Unredacted document shows Montreal Public Health urged Quebec not to impose 2nd curfew
Document outlined problems, recommended other measures instead
Quebec's Health Ministry published an unredacted email exchange Thursday which shows the former public health director recommended the reinstatement of the provincewide curfew despite Montreal Public Health advising against the measure.
In an email timestamped 10:31 a.m. on Dec. 30, hours before the last curfew was announced, Dr. Horacio Arruda's assistant solicited help from the province's public health institute (INSPQ) to help justify a rule that would only be in place for two weeks — ending soon after Arruda resigned.
In the email, Renée Levaque copy and pasted a lengthy document compiled by Montreal Public Health, dated Dec. 21 and outlining how the measure does more harm than good.
That document — an ethical opinion — outlines the many ways in which the curfew has proven detrimental, particularly to vulnerable populations such as those living with the risk of family violence, people of colour and immigrants.
The document says those with mental illness, the unhoused and people who use drugs are also put more at risk by curfews.
Radio-Canada first obtained a completely redacted version (all of the text covered in black bars) of the document from the Health Ministry in response to a request under the Act respecting Access to documents held by public bodies.
'Lack of robust data'
The document states there is a "lack of robust data on the specific effectiveness of curfews."
The document says the curfew has even proven counterproductive in some cases as people gather indoors after hours to avoid getting a ticket. People may end up spending the night away from home rather than risk travelling, increasing the risk of transmission, the document says.
Among other things, the document cites the death of a homeless man who was outside past curfew. Just days after his death, a Quebec Superior Court judge ruled that the order should not apply to people experiencing homelessness.
A curfew also reduces access to places where people can safely consume substances under supervision. It also accentuates social tensions and negative interactions between law enforcement and the public, the document says.
The document also notes the population is suffering from pandemic fatigue which elevates the importance of transparent and evidence-based decision-making to get the public onside.
With the absence of data proving a curfew effective and the demonstration of collateral impacts, Montreal Public Health recommended that alternative measures be introduced instead.
The document says it would be better to "communicate clear instructions, to promote the isolation of cases and their contacts, maintain limited social bubbles, reduce gathering limits indoors, use masks appropriately, ensure adequate ventilation of closed spaces where several people at risk of infection meet, promote the correct use of self-tests and facilitating telework."
Montreal's director of public health, Dr. Mylène Drouin, expressed her opposition to the curfew, according to emails obtained by Radio-Canada in January.
Boileau says curfew was predecessor's call
Hammered with questions during a news conference Thursday, Dr. Luc Boileau, Quebec's interim public health director, distanced himself from the controversy, saying it was his predecessor's decision.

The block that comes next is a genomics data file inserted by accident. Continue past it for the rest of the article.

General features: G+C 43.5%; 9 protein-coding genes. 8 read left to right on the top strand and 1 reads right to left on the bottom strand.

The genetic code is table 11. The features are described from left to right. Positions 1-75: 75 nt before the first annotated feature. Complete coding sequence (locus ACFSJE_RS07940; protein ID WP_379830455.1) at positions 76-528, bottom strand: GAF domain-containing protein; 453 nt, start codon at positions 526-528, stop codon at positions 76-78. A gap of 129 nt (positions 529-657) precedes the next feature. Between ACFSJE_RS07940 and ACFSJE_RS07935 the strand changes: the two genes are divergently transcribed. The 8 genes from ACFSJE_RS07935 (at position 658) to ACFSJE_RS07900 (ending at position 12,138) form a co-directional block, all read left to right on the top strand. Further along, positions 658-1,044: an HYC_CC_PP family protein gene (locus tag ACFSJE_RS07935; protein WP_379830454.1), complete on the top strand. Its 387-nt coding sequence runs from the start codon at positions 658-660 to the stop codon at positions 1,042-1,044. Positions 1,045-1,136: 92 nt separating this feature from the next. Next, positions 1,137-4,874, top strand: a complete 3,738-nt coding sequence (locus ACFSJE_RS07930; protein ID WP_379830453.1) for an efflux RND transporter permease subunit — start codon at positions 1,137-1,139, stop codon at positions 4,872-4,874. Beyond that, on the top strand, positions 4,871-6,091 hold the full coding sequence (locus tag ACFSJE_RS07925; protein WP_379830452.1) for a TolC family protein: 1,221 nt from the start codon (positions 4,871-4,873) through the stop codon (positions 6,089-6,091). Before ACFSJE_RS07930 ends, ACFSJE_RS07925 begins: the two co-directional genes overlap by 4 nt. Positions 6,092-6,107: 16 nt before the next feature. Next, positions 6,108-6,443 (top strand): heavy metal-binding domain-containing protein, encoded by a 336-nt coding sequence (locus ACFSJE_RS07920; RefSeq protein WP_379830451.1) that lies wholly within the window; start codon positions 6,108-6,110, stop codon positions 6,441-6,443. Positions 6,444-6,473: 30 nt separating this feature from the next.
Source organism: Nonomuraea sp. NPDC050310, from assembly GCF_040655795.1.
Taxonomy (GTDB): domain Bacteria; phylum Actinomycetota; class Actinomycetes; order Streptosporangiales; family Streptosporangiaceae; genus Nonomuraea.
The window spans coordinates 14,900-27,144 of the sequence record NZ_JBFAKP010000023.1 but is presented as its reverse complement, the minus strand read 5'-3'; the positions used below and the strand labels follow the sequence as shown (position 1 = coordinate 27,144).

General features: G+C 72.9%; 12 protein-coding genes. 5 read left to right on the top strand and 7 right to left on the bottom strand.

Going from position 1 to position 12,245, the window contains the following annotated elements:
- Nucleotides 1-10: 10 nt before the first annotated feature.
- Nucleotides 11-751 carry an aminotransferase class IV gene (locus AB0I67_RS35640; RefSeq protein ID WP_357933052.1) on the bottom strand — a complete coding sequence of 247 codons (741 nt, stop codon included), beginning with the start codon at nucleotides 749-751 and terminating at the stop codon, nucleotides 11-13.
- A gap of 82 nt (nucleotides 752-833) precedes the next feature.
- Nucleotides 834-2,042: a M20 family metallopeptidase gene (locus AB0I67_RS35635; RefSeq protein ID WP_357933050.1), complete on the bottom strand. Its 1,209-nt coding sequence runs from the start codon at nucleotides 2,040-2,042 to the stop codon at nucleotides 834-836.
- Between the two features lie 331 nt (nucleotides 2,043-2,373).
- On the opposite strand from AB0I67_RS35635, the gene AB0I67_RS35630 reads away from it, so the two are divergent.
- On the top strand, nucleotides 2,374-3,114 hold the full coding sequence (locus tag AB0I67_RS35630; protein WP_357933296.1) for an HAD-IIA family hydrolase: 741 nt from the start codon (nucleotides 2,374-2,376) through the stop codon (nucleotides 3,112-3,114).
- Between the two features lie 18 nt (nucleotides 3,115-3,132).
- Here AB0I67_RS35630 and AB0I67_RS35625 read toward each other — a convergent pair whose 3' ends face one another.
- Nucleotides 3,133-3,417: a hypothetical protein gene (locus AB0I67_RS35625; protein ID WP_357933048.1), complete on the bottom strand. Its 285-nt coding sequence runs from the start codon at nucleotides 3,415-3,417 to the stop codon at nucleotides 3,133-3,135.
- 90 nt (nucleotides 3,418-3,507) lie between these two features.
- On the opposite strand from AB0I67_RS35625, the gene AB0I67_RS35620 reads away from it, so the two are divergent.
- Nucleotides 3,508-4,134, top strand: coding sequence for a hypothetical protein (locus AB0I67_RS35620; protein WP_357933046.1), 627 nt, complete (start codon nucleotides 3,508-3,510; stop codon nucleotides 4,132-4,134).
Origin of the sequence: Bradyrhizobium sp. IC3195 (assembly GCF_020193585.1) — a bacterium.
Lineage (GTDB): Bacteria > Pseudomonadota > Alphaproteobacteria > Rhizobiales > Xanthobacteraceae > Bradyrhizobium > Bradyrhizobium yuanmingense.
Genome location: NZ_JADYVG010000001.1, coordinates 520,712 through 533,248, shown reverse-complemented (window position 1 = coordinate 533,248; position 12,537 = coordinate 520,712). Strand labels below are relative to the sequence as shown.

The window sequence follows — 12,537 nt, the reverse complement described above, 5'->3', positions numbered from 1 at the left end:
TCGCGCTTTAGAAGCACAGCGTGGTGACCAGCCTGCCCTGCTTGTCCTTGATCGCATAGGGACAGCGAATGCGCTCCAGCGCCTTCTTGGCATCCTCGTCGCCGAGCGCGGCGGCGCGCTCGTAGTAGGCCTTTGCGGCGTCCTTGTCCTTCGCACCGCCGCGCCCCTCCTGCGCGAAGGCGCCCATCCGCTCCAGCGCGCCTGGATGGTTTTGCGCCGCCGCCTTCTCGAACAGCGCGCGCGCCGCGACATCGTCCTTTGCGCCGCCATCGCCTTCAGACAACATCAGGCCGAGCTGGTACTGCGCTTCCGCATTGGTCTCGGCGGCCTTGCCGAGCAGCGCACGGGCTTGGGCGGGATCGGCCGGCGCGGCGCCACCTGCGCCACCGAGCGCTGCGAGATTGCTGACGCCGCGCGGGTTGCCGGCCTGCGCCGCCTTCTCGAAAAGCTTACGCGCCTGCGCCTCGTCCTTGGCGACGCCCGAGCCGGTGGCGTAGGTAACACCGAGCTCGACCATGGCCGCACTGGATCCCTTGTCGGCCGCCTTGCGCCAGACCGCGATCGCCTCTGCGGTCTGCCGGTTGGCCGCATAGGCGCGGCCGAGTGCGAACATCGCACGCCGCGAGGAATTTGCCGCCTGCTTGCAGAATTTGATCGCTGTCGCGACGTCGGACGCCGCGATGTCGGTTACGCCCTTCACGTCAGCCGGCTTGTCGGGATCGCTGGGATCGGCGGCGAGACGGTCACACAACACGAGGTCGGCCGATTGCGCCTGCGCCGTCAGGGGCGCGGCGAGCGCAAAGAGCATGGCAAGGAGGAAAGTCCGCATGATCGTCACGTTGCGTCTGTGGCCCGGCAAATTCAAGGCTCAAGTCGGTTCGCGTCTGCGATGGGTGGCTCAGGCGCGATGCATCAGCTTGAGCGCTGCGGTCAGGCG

Boileau was head of the Institut national d'excellence en santé et en services sociaux (INESSS) at the time — a government health-care research institute. In that role, he said the INESSS informed the Quebec government of the strain on the hospitals.
"There was a very high level of risk," he said. "I was arguing that the situation was clearly a very dangerous one for the health system."
He said his predecessor likely made the recommendation based on the data at hand at the time.
Quebec Public Health takes into account several factors in its decision-making and when issuing recommendations for the province, the Health Ministry said in a statement.
Those factors include the population's vulnerability, the labour situation, health-care capacity, the epidemiological situation, transmission rates and the rate of vaccination.
In January, Radio-Canada questioned the Health Ministry under the access to information law about how it had evaluated the restrictive measure to determine it was effective in slowing the spread of the virus.
On Feb. 7, the ministry responded that its mission "is not to do scientific research or to improve a legal argument."
"The decisions adopted are based on evidence gathered by various organizations, including the INSPQ and the opinion of experts from other organizations."
Les <a href="https://t.co/OJ7Z9VIiJN">https://t.co/OJ7Z9VIiJN</a> comprennent maintenant pourquoi l’entièreté de l’avis était caviardé.<br>L’avis éthique était DÉFAVORABLE.<br>On s’est moqué de nous. Une fois de + une fois de trop.<br>Il faudra bien un jour faire toute la lumière sur la gestion de la pandémie.<a href="https://twitter.com/hashtag/polqc?src=hash&ref_src=twsrc%5Etfw">#polqc</a> <a href="https://t.co/4QyzRJ93hc">https://t.co/4QyzRJ93hc</a>—@joel_arseneau
However, in response to another request, the INSPQ stated that it had "no documents" proving the efficacy of the curfew.
Moreover, in a news release issued Dec. 30 by the Health Ministry, it claimed the justification to impose the curfew was based in part on an "ethical analysis."
"Clearly, we did not read the same memo," wrote Liberal leader Dominique Anglade in a tweet Thursday evening.
Parti Québécois health critic Joël Arseneau tweeted that the government had mocked Quebecers. He re-iterated calls for a public inquiry into the handling of the pandemic.
In January, Quebec's three main opposition parties all criticized the provincial government's decision to impose the curfew, arguing the health order was a sign of the government's failure to prepare.